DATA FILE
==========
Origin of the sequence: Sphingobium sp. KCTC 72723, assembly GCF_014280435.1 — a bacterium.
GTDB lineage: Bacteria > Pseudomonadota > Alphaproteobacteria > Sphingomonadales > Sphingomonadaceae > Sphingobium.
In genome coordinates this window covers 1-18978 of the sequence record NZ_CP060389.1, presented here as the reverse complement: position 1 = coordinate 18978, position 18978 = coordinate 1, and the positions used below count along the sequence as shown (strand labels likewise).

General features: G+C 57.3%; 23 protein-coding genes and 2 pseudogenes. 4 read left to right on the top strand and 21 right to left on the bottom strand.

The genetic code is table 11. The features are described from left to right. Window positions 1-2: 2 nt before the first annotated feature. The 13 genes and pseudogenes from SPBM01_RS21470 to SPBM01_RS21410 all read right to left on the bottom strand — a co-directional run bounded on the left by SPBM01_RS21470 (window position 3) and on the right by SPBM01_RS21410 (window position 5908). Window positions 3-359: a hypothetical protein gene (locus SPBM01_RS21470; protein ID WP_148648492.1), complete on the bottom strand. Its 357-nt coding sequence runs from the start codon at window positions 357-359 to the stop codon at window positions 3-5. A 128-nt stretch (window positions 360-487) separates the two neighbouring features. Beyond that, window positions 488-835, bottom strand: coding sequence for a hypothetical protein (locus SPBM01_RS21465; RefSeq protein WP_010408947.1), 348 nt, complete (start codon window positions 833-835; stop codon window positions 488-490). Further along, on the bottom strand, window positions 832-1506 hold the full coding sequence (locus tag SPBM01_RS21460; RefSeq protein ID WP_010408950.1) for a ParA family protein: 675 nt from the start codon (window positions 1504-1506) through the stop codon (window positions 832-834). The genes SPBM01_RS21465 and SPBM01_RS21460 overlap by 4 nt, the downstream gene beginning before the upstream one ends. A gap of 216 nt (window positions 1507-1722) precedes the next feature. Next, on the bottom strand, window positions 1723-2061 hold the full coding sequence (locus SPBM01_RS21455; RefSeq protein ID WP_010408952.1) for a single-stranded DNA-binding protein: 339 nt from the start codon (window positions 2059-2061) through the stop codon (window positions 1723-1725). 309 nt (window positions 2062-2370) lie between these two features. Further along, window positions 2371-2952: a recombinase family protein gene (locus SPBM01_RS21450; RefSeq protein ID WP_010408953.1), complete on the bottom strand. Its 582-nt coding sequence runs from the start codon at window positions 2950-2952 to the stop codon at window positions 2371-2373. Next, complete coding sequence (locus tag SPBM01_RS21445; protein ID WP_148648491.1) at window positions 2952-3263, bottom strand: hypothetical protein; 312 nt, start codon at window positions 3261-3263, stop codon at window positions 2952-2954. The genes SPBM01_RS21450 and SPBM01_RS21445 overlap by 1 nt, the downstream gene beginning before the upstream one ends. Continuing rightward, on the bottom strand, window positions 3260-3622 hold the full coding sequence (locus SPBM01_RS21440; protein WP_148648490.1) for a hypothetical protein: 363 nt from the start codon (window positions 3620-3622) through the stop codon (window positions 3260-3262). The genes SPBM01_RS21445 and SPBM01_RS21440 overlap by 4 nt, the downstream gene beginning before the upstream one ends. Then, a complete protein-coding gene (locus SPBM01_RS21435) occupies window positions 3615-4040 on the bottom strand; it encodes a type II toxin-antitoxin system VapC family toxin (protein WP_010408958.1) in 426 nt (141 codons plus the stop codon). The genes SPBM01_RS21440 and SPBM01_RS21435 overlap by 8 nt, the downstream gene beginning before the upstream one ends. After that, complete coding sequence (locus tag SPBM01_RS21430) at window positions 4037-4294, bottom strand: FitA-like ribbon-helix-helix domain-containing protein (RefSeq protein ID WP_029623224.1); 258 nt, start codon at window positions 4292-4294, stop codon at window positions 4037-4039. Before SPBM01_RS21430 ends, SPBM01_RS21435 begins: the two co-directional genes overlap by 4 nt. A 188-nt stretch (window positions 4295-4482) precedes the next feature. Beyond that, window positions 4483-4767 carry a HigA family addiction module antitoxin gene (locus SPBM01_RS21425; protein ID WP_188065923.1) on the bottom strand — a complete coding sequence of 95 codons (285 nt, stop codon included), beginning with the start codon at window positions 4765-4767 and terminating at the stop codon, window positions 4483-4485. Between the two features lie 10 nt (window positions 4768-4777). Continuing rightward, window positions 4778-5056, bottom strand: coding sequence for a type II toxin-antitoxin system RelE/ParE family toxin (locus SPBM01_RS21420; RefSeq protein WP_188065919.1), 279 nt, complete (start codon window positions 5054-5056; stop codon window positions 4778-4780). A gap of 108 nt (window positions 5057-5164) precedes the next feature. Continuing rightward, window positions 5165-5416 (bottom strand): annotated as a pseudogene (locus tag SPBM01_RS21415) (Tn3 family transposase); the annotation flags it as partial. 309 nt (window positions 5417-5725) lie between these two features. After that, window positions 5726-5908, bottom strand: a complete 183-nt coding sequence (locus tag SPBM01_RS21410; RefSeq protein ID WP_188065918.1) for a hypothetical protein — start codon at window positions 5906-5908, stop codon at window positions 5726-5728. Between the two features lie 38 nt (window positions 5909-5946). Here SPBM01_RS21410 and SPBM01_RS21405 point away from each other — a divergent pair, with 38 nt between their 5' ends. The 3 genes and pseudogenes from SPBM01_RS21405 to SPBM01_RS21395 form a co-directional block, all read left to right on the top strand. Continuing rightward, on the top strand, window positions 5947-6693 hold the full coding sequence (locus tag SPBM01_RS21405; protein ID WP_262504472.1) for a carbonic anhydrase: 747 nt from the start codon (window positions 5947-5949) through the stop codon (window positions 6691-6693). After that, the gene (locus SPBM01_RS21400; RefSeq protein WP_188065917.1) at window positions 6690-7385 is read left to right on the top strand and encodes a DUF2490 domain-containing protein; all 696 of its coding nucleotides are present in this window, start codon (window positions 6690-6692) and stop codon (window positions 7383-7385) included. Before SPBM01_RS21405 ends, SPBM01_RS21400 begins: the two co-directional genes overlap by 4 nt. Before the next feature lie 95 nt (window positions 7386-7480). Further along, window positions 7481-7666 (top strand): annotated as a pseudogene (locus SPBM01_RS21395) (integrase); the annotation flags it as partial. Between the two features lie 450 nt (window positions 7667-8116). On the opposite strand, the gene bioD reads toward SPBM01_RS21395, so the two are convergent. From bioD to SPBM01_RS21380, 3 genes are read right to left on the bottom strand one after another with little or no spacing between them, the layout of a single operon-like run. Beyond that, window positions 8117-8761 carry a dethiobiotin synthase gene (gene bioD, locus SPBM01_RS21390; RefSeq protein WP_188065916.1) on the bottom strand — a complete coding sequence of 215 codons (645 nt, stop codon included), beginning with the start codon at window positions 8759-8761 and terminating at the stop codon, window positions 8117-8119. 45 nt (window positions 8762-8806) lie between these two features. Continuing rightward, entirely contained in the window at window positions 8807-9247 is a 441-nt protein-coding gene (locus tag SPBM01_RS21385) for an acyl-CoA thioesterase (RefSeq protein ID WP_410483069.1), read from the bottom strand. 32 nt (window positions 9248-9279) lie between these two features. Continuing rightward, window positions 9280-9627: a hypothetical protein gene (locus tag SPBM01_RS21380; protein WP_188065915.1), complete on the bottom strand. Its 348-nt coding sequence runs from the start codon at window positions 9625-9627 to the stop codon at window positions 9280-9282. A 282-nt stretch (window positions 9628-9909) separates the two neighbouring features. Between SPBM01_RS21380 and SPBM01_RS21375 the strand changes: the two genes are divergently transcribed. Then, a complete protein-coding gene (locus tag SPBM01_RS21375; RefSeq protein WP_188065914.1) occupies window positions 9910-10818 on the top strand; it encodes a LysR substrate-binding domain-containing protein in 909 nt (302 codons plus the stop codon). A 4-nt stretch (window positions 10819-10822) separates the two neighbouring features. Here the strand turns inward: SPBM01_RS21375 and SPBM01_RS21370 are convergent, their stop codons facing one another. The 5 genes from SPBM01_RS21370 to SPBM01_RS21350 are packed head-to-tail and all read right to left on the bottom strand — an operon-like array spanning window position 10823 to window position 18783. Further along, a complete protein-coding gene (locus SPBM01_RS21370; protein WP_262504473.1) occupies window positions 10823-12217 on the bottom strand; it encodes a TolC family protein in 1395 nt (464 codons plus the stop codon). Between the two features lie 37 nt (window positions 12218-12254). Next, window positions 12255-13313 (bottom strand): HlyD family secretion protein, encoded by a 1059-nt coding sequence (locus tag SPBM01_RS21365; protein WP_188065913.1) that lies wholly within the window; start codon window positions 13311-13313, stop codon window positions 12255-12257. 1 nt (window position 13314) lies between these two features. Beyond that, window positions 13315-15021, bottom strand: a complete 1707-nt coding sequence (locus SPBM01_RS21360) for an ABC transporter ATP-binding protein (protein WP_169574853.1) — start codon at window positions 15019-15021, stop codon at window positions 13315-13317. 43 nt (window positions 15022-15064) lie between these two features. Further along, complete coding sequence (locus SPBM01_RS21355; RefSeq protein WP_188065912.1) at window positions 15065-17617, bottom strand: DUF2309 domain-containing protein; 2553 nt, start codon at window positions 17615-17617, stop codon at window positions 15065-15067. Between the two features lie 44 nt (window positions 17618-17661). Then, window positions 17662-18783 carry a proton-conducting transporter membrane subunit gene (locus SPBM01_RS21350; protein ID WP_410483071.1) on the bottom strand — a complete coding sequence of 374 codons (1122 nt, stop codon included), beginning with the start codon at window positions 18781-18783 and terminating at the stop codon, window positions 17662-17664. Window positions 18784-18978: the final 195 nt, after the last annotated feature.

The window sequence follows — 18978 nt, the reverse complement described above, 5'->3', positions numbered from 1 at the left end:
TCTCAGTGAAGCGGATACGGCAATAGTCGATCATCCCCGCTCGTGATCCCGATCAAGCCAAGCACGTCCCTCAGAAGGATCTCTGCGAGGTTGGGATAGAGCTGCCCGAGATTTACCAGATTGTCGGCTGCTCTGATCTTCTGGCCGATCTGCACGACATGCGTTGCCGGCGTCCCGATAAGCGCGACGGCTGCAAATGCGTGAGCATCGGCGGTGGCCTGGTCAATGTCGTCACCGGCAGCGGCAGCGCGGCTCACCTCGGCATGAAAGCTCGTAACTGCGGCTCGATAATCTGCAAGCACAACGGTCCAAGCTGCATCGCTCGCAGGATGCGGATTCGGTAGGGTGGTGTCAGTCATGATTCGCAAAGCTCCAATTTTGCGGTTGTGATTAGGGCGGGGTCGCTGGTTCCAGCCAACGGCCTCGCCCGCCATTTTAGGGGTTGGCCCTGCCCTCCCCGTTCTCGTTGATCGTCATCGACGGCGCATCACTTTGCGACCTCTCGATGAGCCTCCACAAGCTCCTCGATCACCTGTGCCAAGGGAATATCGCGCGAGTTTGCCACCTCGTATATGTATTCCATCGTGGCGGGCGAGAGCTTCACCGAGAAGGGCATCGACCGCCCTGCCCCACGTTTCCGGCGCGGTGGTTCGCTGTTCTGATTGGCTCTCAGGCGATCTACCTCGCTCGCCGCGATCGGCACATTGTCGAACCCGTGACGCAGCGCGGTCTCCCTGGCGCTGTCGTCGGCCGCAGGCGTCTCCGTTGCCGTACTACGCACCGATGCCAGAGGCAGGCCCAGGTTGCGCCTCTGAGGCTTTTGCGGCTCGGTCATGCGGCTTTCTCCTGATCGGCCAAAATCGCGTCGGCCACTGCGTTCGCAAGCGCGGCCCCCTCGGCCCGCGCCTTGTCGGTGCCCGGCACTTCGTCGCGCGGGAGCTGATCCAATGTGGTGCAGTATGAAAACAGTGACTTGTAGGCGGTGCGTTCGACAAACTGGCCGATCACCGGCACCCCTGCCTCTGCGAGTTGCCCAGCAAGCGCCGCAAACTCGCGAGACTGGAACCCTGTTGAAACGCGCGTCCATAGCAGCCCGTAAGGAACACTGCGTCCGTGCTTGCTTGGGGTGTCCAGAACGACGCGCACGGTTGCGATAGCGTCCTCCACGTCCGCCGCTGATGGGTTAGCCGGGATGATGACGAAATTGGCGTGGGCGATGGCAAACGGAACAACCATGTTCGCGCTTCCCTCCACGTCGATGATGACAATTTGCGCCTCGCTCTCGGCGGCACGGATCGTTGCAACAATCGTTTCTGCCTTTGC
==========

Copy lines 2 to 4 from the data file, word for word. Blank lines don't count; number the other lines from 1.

GTDB lineage: Bacteria > Pseudomonadota > Alphaproteobacteria > Sphingomonadales > Sphingomonadaceae > Sphingobium.
In genome coordinates this window covers 1-18978 of the sequence record NZ_CP060389.1, presented here as the reverse complement: position 1 = coordinate 18978, position 18978 = coordinate 1, and the positions used below count along the sequence as shown (strand labels likewise).

General features: G+C 57.3%; 23 protein-coding genes and 2 pseudogenes. 4 read left to right on the top strand and 21 right to left on the bottom strand.